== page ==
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MBA7008 Managing People in a Global Context

Task/assessment brief:

Consultancy Briefing

Choose a real organisation that currently originates and operates in only one non-European country (the home country). As a domestic organisation it is considering internationalising for the first time to the UK (the new host country), and the senior management team recognise the importance of devising effective and strategic HRM organisation-wide policies and practices across its operations as it grows. In order to fully prepare for this process of internationalisation, the organisation needs advice and guidance on how and why HRM policy and practice within the overseas operations may have to be reviewed and revised, and have approached a HRM Consultancy Company for help. As an external HRM consultant prepare a briefing document to the Senior Management Team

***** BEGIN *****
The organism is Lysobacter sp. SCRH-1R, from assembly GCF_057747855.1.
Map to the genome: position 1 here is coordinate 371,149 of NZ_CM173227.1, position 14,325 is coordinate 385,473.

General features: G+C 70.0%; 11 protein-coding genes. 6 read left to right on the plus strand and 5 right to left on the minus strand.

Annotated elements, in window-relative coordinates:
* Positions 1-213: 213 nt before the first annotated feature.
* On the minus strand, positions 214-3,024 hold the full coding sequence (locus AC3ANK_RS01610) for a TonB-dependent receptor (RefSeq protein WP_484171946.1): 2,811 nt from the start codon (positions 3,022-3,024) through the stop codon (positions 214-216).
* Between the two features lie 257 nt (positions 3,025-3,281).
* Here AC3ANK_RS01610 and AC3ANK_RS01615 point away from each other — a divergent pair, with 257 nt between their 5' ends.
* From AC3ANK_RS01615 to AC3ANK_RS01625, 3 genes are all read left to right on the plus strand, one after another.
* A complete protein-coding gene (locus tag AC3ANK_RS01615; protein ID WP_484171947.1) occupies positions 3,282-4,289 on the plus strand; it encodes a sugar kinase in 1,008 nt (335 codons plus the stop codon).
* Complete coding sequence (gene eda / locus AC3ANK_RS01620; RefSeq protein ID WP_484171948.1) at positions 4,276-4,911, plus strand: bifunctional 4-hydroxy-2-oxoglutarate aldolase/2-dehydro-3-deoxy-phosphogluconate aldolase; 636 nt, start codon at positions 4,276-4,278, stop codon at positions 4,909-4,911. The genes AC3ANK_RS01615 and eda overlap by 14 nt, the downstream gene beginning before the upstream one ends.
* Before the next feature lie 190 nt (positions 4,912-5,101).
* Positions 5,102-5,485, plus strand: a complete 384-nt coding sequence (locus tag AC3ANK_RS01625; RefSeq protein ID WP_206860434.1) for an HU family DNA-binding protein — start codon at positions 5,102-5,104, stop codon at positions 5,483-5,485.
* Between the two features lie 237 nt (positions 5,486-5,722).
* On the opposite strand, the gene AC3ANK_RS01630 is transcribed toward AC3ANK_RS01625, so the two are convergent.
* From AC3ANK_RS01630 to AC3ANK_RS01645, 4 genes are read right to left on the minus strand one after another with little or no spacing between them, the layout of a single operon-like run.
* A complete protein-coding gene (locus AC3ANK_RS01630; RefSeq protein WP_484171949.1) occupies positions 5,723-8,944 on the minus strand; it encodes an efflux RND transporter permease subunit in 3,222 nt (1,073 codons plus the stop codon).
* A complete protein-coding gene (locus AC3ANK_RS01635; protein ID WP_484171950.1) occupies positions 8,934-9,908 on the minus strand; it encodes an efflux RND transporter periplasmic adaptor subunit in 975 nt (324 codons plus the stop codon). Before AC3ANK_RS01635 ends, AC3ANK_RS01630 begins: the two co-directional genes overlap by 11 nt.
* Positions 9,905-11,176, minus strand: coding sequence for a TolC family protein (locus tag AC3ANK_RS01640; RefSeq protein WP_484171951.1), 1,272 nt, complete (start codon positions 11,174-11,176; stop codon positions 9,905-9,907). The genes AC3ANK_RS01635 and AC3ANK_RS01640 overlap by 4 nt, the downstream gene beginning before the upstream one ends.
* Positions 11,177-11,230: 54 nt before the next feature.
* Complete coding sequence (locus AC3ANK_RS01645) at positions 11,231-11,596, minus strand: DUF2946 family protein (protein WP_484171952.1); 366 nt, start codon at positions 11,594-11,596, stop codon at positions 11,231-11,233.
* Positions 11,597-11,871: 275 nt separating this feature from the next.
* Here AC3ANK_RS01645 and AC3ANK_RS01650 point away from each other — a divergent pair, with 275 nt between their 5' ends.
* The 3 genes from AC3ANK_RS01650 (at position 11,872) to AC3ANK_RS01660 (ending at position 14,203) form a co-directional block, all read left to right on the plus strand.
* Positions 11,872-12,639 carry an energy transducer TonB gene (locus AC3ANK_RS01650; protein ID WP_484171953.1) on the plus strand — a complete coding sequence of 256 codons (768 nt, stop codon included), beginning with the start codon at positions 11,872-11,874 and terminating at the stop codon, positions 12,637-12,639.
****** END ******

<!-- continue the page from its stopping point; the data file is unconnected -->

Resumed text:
Country Comparison of Employment Systems and HRM

Woolworths” Australia

Introduction

The purpose of the study is to demonstrate the revisions that are necessary for a non-European-origin organisation in terms of its HRM policies and practices while expanding into the UK. In the same way, the company selected for completion of this study is Woolworths, which originates and operates in Australia. The organisation must adopt changes in its HRM practices due to differences in culture, both institutional and social.

a. Organisational and National context

1.     Introduction to Woolworths

Woolworths is a supermarket chain based in Australia founded in 1924. The company’s current market share in Australia as of 2019 was 33%, making the organisation the largest in the country. The organisation has a workforce of 225,000 and the number of locations where it is present is 1,051. Most popular products offered by Woolworths include footwear, clothing, beauty products, groceries, financial services and homeware. The organisation’s management structure takes a unitary shape where the board consists of an independent chairman, CEO, lead independent director, executive directors, and non-executive directors (Chin et al. 2023). The retail industry, as well as the sector of supermarket chains, is exceptionally competitive.

Figure 1: Grocery retail sales value of supermarkets in Australia from 2012 to 2022

(Source: Statista, 2023)